It's hard to let go of a good thing. More than four decades after The Mutants first appeared on the San Francisco underground music scene, four of the original members are still playing shows together under that name in 2022. After all, mutants are known to mutate, and that's what this colorful, energetic musical collective has been doing off and on since 1977.
Perhaps even more surprisingly, the sessions for their lone album, 1982's Fun Terminal, continue to bring forth lost nuggets. In punk and new wave lore, Fun Terminal is considered a troubled project. Prior to the album's appearance, the Mutants had released only one 7-inch single -- 1980s' The Mutants EP -- and the band also had songs featured on two local compilations. Both the EP and one of the compilations were issued by 415 Records, the legendary Bay Area indie that made the jump from the new wave trenches to the majors when they signed a deal with Columbia Records in 1981. Many scenesters felt that the Mutants should have begun album sessions for 415 immediately after the EP, but that didn't happen.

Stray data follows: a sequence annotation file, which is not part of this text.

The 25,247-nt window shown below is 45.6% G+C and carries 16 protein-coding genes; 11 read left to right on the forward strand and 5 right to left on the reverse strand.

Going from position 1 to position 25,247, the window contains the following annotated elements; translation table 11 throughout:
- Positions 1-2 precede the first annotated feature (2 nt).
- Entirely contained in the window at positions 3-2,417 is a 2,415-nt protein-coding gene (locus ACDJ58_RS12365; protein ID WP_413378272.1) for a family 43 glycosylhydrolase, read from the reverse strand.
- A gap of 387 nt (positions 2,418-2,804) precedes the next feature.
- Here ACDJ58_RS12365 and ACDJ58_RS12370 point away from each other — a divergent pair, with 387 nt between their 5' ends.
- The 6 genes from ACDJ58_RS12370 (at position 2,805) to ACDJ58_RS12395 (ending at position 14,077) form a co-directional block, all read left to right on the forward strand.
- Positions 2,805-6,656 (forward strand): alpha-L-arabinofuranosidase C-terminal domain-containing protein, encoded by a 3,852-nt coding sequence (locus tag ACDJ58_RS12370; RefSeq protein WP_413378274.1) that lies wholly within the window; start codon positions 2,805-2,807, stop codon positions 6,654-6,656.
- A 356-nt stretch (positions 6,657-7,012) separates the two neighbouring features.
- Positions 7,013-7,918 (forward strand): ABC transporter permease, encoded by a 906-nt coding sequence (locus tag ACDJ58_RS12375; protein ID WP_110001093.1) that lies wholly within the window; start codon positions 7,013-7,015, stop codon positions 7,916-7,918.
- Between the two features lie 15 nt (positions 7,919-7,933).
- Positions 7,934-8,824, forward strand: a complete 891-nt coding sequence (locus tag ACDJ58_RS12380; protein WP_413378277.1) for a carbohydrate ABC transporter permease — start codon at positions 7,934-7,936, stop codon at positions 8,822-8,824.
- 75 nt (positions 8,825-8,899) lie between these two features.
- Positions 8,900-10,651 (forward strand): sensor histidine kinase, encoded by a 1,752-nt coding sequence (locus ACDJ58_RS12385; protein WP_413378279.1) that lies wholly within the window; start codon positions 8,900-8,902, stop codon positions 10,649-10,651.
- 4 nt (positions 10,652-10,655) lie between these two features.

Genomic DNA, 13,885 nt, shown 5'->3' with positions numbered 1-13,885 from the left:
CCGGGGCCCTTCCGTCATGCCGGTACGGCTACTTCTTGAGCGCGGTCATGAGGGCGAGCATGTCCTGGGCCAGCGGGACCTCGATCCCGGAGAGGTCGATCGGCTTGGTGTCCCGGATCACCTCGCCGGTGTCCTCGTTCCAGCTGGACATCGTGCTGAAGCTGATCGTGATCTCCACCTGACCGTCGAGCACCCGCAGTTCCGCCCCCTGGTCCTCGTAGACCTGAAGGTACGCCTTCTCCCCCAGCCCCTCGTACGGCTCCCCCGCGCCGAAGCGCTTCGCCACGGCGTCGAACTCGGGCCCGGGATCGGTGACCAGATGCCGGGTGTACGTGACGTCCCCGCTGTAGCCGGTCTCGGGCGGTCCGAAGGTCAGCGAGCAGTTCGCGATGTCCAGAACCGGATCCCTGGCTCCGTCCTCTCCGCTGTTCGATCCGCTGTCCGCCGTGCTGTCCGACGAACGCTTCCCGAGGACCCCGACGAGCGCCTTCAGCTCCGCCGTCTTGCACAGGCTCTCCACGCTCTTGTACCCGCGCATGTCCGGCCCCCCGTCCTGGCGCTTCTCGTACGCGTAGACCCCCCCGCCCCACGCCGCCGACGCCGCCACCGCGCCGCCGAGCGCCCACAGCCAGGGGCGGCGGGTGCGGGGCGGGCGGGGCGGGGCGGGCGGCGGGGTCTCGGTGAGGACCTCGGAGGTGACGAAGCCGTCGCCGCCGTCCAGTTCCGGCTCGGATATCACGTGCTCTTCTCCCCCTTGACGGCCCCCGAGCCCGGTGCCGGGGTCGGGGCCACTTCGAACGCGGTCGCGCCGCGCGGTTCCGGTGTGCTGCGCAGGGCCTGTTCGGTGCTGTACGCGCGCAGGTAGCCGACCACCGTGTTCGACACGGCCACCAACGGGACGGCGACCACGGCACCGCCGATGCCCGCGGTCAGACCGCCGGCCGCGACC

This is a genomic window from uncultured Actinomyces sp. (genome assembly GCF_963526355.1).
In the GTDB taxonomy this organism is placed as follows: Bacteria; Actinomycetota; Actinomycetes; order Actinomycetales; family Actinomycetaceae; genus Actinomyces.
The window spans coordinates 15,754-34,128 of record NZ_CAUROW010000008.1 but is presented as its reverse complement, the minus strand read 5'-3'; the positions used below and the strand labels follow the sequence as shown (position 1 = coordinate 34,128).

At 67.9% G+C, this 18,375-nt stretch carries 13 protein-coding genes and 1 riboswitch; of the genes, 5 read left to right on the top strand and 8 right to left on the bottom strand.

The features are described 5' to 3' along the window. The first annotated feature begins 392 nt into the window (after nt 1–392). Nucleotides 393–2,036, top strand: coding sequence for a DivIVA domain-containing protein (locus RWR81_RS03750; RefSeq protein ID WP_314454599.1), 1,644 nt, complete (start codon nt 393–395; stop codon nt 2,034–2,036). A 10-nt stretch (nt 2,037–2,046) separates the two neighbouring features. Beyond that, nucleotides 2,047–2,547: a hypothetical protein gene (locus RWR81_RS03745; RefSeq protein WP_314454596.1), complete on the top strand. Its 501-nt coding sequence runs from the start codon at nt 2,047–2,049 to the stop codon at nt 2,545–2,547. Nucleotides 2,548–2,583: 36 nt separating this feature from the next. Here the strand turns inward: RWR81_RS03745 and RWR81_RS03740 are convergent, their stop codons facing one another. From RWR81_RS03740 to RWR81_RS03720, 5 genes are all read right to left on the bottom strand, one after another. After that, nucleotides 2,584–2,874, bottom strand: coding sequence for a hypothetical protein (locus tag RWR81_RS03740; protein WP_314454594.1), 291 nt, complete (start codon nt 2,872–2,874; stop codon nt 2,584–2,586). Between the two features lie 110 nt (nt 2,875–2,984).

Each of the 14 tracks on the new collection, "Curse of the Easily Amused" has either been remixed, or sourced from previously unreleased tapes. "From the band's point of view, each cut is a substantially different version than what might have appeared before," explains current Mutants bassist and project producer Peter Conheim. Eight songs have never been officially released on vinyl or CD in any form. The versions of 'Think Think Think' and 'Tribute to Russ Meyer' feature radically different approaches than what was heard on the Fun Terminal reissue. We recently rediscovered a tape reel that included those songs. The Mutants discarded or forgot about a ridiculous amount of music during its first eight years. Audio quality for all the tracks here is superior to anything that's come before. No overdubs were used in preparing this release."